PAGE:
In this article, we review the imaging technique and some of the current clinical applications of 3D multi–detector row CT portal venography. We also illustrate the portosystemic collateral vessels that can be seen with this modality in patients with cirrhosis.
CT was performed with a Lightspeed QX/I Scanner (GE Medical Systems, Milwaukee, Wis). The scanning parameters we used for multi–detector row CT portal venography are shown in the Table. The specific scanning techniques used for acquiring data with CT angiography are critical. Although specific scanning parameters vary among the various scanners and continue to evolve for the imaging of detailed vascular anatomy, we used a 2.5-mm section thickness with image data reconstructed at 1.25-mm intervals. Source images for 3D CT portal venography with reformatted images that overlap by 50% are obtained from the volumetric data obtained during the portal venous phase. Usually, a total of 250–300 reformatted images are produced. These images are then transferred to a GE Advantage Workstation (version 4.0).
A major advantage of performing multi–detector row CT in patients with liver cirrhosis is the improved quality of the 3D angiographic images. However, the choice of 3D images is crucial in this clinical setting. There are currently three main reformatting techniques available: maximum intensity projection (MIP), shaded surface display (SSD), and volume rendering.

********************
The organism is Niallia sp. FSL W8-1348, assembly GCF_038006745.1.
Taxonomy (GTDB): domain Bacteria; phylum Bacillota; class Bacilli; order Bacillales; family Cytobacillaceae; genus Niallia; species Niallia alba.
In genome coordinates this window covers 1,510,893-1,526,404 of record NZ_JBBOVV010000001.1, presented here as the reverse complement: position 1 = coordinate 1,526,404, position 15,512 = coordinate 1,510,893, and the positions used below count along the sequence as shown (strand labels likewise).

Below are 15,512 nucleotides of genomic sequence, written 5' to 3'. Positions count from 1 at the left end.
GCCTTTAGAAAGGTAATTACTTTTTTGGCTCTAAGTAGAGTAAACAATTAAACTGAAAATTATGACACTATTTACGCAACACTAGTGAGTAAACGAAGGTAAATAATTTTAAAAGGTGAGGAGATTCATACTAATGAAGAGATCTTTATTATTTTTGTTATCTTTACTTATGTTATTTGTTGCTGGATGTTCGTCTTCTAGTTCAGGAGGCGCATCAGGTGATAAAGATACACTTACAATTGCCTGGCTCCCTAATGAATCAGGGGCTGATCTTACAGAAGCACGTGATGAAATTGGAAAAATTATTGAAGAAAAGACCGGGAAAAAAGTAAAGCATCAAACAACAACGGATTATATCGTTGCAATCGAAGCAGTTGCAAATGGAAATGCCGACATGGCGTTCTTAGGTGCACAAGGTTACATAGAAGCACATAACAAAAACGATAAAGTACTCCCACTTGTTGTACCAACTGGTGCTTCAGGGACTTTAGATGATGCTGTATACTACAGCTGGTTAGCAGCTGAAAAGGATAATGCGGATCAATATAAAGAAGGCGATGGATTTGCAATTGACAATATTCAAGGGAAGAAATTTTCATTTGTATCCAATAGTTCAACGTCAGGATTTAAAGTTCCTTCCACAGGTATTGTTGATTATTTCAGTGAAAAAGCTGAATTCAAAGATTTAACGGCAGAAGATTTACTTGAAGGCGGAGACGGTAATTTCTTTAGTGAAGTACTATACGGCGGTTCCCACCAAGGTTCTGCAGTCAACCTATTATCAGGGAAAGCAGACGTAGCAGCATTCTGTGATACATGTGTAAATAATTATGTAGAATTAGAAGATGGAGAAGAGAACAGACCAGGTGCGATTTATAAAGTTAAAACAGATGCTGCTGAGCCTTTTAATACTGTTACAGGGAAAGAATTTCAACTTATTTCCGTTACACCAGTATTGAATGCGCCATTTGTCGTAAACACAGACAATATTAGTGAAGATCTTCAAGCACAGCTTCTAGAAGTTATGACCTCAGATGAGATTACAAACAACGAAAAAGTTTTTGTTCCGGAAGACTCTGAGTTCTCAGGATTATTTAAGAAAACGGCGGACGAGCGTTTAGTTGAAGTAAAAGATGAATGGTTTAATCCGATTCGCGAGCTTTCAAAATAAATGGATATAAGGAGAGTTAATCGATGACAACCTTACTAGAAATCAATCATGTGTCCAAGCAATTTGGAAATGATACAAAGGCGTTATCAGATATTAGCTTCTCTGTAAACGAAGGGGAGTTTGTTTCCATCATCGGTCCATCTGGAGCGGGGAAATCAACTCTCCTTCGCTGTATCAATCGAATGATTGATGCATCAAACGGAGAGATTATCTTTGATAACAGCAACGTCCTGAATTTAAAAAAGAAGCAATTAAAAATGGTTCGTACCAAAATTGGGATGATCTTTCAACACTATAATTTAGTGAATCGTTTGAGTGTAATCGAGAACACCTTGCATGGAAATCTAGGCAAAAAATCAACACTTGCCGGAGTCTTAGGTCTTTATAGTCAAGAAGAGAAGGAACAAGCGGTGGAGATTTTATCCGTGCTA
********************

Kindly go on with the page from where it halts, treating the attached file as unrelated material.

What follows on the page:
MIP is a simple algorithm that displays the brightest voxel along computer-generated rays in a specified orientation (7). The MIP technique can depict small vessels and is helpful in clarifying both orientation and anatomic detail, thereby giving direction to a more meticulous review of the source images.
With SSD, specific attenuation thresholds are set. Voxels within the thresholds are displayed, whereas voxels outside the thresholds are excluded. Thus, only portions of the data set are being used (8). SSD is also useful for planning procedures such as transjugular portosystemic shunt placement because it allows the relative positions of various structures to be clearly displayed. However, SSD is a time-consuming process.
Unlike SSD, volume rendering incorporates all of the relevant data into the resulting image (9). Parameters can be applied to the volume set to affect the appearance of the blood vessels so that related anatomy and disease are optimally demonstrated. The soft tissues surrounding the portal venous system (eg, the liver and pancreas) are enhanced in the portal venous phase. This enhancement reduces the clarity of the edge of the portal vein or varices with the volume rendering technique, resulting in an image quality that is inferior to that possible with the MIP technique (10).